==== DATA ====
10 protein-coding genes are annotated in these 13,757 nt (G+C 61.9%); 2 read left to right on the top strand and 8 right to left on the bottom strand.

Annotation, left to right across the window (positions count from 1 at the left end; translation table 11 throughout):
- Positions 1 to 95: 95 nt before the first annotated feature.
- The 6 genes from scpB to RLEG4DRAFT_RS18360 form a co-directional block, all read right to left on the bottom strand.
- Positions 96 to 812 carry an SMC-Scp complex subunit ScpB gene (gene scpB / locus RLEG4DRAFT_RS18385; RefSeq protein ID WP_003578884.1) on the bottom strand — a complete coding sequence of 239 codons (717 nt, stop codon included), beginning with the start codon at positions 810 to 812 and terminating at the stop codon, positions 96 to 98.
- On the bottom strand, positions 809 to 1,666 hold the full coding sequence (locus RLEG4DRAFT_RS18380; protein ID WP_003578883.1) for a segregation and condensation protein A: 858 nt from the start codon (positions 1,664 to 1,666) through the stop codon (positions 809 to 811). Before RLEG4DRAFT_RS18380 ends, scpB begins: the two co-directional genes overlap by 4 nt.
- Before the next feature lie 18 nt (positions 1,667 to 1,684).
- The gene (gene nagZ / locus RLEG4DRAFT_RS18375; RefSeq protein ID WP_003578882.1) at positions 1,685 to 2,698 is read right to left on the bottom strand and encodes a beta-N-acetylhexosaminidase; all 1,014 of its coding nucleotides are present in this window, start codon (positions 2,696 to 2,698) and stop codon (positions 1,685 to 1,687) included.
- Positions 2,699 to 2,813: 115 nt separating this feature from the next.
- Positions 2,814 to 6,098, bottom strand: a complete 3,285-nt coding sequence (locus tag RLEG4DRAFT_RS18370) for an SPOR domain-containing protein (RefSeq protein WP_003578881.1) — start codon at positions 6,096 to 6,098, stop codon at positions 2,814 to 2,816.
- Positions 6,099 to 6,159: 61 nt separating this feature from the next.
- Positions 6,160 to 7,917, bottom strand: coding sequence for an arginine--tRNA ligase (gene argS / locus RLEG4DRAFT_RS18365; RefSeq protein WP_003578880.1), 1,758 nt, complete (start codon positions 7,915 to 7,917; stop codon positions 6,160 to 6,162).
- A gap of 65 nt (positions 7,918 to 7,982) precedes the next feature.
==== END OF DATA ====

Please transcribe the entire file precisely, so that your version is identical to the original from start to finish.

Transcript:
10 protein-coding genes are annotated in these 13,757 nt (G+C 61.9%); 2 read left to right on the top strand and 8 right to left on the bottom strand.

Annotation, left to right across the window (positions count from 1 at the left end; translation table 11 throughout):
- Positions 1 to 95: 95 nt before the first annotated feature.
- The 6 genes from scpB to RLEG4DRAFT_RS18360 form a co-directional block, all read right to left on the bottom strand.
- Positions 96 to 812 carry an SMC-Scp complex subunit ScpB gene (gene scpB / locus RLEG4DRAFT_RS18385; RefSeq protein ID WP_003578884.1) on the bottom strand — a complete coding sequence of 239 codons (717 nt, stop codon included), beginning with the start codon at positions 810 to 812 and terminating at the stop codon, positions 96 to 98.
- On the bottom strand, positions 809 to 1,666 hold the full coding sequence (locus RLEG4DRAFT_RS18380; protein ID WP_003578883.1) for a segregation and condensation protein A: 858 nt from the start codon (positions 1,664 to 1,666) through the stop codon (positions 809 to 811). Before RLEG4DRAFT_RS18380 ends, scpB begins: the two co-directional genes overlap by 4 nt.
- Before the next feature lie 18 nt (positions 1,667 to 1,684).
- The gene (gene nagZ / locus RLEG4DRAFT_RS18375; RefSeq protein ID WP_003578882.1) at positions 1,685 to 2,698 is read right to left on the bottom strand and encodes a beta-N-acetylhexosaminidase; all 1,014 of its coding nucleotides are present in this window, start codon (positions 2,696 to 2,698) and stop codon (positions 1,685 to 1,687) included.
- Positions 2,699 to 2,813: 115 nt separating this feature from the next.
- Positions 2,814 to 6,098, bottom strand: a complete 3,285-nt coding sequence (locus tag RLEG4DRAFT_RS18370) for an SPOR domain-containing protein (RefSeq protein WP_003578881.1) — start codon at positions 6,096 to 6,098, stop codon at positions 2,814 to 2,816.
- Positions 6,099 to 6,159: 61 nt separating this feature from the next.
- Positions 6,160 to 7,917, bottom strand: coding sequence for an arginine--tRNA ligase (gene argS / locus RLEG4DRAFT_RS18365; RefSeq protein WP_003578880.1), 1,758 nt, complete (start codon positions 7,915 to 7,917; stop codon positions 6,160 to 6,162).
- A gap of 65 nt (positions 7,918 to 7,982) precedes the next feature.